The latest offering to come from Dust to Digital is Folksongs of Another America: Field Recordings from the Upper Midwest, 1937–1946. As you’d expect from Dust to Digital, for those of you that have enjoyed previous releases, this is a bit special. Almost all of the recordings in this release which feature dance tunes, ballads, lyric songs, hymns, laments, versified taunts, political anthems, street cries, and recitations are being issued for the very first time.
It’s a goldmine in terms of diversity and history featuring African-American, Austrian, Belgian, Cornish, Croatian, Czech, Danish, Dutch, Finnish, French Canadian, German, Ho-Chunk, Icelandic, Lithuanian, Irish, Italian, Luxemburger, Norwegian, Ojibwe, Oneida, Polish, Scots Gaelic, Serbian, Swedish, Swiss, and Welsh performers.
Armed with bulky microphones, blank disks, spare needles, and cumbersome disk-cutting machines, several folklorists had the foresight to document and preserve a significant but overlooked part of the nation’s musical heritage, made by immigrant, Native American, rural and working-class performers.
Bonus DVD includes the new documentary film The Most Fertile Source: Alan Lomax Goes North with never-before-seen footage shot in Michigan in 1938. The accompanying book includes extensive liner notes, lyric transcriptions and translations by James P. Leary, co-founder of the Center for the Study of Upper Midwestern Cultures at the University of Wisconsin–Madison.
The following clip is from the DVD and features Edward King (1908–1988):
Audio from the Set
Since the 1970s, folklorist James P. Leary has worked steadily to bring the folk music of the Upper Midwest to a larger public. Folksongs of Another America presents 187 representative performances by more than 200 singers and musicians, carefully restored in digital form from deteriorating original formats. The accompanying book provides an introduction, full texts of all lyrics in the original languages and in English translation, extensive notes about each song and tune, biographical sketches and photographs of many of the performers, and details about Robertson, Lomax, and Stratman-Thomas and their fieldwork efforts as song collectors. These restored performances reveal with clarity and power a nearly lost sonic portrait of another America.
Folksongs of Another America: Field Recordings from the Upper Midwest, 1937–1946 is a hardcover, 456-page book with 5 CDs and a bonus DVD, co-published in collaboration with the American Folklife Center at the Library of Congress and the Association for Cultural Equity /Alan Lomax Archive.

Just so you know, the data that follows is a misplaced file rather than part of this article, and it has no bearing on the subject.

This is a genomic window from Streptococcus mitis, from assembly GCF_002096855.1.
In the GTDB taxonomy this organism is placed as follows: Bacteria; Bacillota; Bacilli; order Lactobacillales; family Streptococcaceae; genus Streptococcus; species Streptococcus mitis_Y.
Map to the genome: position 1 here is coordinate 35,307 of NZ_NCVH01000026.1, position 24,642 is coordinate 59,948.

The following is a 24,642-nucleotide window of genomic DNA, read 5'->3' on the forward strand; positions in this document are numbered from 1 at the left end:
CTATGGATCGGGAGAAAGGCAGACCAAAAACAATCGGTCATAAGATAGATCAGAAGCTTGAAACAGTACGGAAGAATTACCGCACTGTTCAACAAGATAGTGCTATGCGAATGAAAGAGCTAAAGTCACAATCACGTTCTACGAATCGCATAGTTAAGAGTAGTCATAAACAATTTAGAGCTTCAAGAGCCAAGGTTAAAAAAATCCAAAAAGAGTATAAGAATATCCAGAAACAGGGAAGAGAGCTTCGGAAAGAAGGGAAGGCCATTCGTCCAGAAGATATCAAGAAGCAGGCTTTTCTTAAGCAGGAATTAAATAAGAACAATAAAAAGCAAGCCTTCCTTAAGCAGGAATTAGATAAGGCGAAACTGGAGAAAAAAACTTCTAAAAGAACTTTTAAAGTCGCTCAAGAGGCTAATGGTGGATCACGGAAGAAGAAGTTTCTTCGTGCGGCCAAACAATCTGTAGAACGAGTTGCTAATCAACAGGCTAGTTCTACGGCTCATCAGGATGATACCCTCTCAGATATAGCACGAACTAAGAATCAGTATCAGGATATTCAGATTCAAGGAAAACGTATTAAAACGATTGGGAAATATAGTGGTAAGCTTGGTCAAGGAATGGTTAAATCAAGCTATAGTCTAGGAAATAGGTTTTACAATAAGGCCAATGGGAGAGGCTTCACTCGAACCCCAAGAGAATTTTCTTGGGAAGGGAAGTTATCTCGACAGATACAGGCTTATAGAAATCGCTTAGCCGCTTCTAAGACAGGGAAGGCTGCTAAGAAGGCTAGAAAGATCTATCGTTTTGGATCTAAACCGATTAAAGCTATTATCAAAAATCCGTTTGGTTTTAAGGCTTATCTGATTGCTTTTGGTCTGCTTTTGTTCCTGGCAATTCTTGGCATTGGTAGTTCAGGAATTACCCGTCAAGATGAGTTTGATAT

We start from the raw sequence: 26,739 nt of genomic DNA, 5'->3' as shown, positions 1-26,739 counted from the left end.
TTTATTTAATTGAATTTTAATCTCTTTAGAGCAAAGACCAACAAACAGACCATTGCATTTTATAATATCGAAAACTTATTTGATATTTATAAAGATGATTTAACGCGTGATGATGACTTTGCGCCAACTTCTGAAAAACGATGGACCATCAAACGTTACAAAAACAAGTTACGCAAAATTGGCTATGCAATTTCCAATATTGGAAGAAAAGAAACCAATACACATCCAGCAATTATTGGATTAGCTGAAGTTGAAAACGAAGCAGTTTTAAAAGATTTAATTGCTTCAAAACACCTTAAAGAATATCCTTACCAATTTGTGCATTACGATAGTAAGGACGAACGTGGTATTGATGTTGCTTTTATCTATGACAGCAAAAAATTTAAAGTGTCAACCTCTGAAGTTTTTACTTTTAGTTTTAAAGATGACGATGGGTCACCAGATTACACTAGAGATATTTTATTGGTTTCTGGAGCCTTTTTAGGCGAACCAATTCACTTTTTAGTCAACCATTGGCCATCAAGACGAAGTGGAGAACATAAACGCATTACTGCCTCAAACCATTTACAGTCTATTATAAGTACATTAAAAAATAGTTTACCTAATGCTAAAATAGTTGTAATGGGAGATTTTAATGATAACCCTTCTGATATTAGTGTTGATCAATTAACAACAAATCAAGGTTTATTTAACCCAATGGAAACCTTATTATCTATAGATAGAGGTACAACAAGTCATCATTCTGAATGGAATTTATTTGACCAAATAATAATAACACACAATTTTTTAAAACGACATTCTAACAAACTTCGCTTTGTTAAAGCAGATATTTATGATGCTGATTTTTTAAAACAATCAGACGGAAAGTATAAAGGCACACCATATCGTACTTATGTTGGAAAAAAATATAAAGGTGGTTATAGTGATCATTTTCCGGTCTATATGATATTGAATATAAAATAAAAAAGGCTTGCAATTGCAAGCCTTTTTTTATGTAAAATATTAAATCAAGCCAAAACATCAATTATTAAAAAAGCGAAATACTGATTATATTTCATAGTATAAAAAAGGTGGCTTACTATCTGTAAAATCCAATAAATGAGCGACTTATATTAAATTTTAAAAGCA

Boxed Set Includes
Illustrated book Folksongs of Another America 300 pp. (est.), 94 black and white photographs and illustrations
CD 1 Pigtown Fling: The Sidney Robertson Recordings Recordings of lumberjack, Finnish, Scots Gaelic, and Serbian performers captured by fieldworker Sidney Robertson in Wisconsin and Minnesota in 1937.
CD 2 The River in the Pines: The Wisconsin Lumberjacks Recordings Performances of the acclaimed Wisconsin Lumberjacks band of Rice Lake, Wisconsin, recorded by both Sidney Robertson and Alan Lomax during National Folk Festivals in Chicago and Washington, D.C., in 1937 and 1938.
CD 3 Harps and Accordions: The Alan Lomax Recordings Alan Lomax’s 1938 Michigan field recordings of lumberjack, Finnish, French Canadian, German, Irish, Lithuanian, Ojibwe, Polish, and Swedish performers.
CD 4 When the Dance Is Over: Helene Stratman-Thomas Recordings, Part 1
CD 5 My Father Was a Dutchman: Helene Stratman-Thomas Recordings, Part 2 Recordings made throughout Wisconsin in 1940, 1941, and 1946, not only of Finns, French Canadians, Germans, Irish, Lithuanians, Ojibwe, Poles, Scots, Serbs, and Swedes, but also African American, Austrian, Belgian, Cornish, Croatian, Czech, Danish, Dutch, Ho-Chunk, Icelandic, Italian, Luxemburger, Norwegian, Oneida, Swiss, and Welsh performers.
DVD Alan Lomax Goes North This new documentary film combines digitally restored silent color film footage, related field recordings, voice-over readings from Lomax’s correspondence and field notes, and onscreen text to create an audiovisual narrative featuring the performers and scenes that captivated Alan Lomax during his 1938 Upper Midwestern foray.
Available via Dust to Digital